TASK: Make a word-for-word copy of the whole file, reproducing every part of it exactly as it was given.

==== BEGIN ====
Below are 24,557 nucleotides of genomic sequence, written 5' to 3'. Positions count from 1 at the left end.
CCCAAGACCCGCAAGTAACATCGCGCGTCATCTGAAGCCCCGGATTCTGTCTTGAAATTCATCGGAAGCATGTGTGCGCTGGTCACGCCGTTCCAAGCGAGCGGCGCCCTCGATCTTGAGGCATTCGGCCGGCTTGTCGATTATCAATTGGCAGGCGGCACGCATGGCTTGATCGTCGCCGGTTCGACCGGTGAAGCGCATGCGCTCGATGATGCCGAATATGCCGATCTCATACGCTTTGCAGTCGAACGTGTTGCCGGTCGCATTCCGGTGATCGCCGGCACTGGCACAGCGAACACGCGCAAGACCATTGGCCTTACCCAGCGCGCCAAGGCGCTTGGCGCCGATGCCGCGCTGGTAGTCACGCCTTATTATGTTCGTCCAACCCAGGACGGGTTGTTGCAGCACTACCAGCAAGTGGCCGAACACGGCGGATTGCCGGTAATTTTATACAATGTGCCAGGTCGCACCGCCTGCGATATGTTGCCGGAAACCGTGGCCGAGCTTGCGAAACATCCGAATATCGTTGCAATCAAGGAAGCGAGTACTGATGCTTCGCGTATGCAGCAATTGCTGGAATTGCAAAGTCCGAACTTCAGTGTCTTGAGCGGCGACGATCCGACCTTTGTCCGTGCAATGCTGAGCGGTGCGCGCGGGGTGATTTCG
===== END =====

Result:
Below are 24,557 nucleotides of genomic sequence, written 5' to 3'. Positions count from 1 at the left end.
CCCAAGACCCGCAAGTAACATCGCGCGTCATCTGAAGCCCCGGATTCTGTCTTGAAATTCATCGGAAGCATGTGTGCGCTGGTCACGCCGTTCCAAGCGAGCGGCGCCCTCGATCTTGAGGCATTCGGCCGGCTTGTCGATTATCAATTGGCAGGCGGCACGCATGGCTTGATCGTCGCCGGTTCGACCGGTGAAGCGCATGCGCTCGATGATGCCGAATATGCCGATCTCATACGCTTTGCAGTCGAACGTGTTGCCGGTCGCATTCCGGTGATCGCCGGCACTGGCACAGCGAACACGCGCAAGACCATTGGCCTTACCCAGCGCGCCAAGGCGCTTGGCGCCGATGCCGCGCTGGTAGTCACGCCTTATTATGTTCGTCCAACCCAGGACGGGTTGTTGCAGCACTACCAGCAAGTGGCCGAACACGGCGGATTGCCGGTAATTTTATACAATGTGCCAGGTCGCACCGCCTGCGATATGTTGCCGGAAACCGTGGCCGAGCTTGCGAAACATCCGAATATCGTTGCAATCAAGGAAGCGAGTACTGATGCTTCGCGTATGCAGCAATTGCTGGAATTGCAAAGTCCGAACTTCAGTGTCTTGAGCGGCGACGATCCGACCTTTGTCCGTGCAATGCTGAGCGGTGCGCGCGGGGTGATTTCG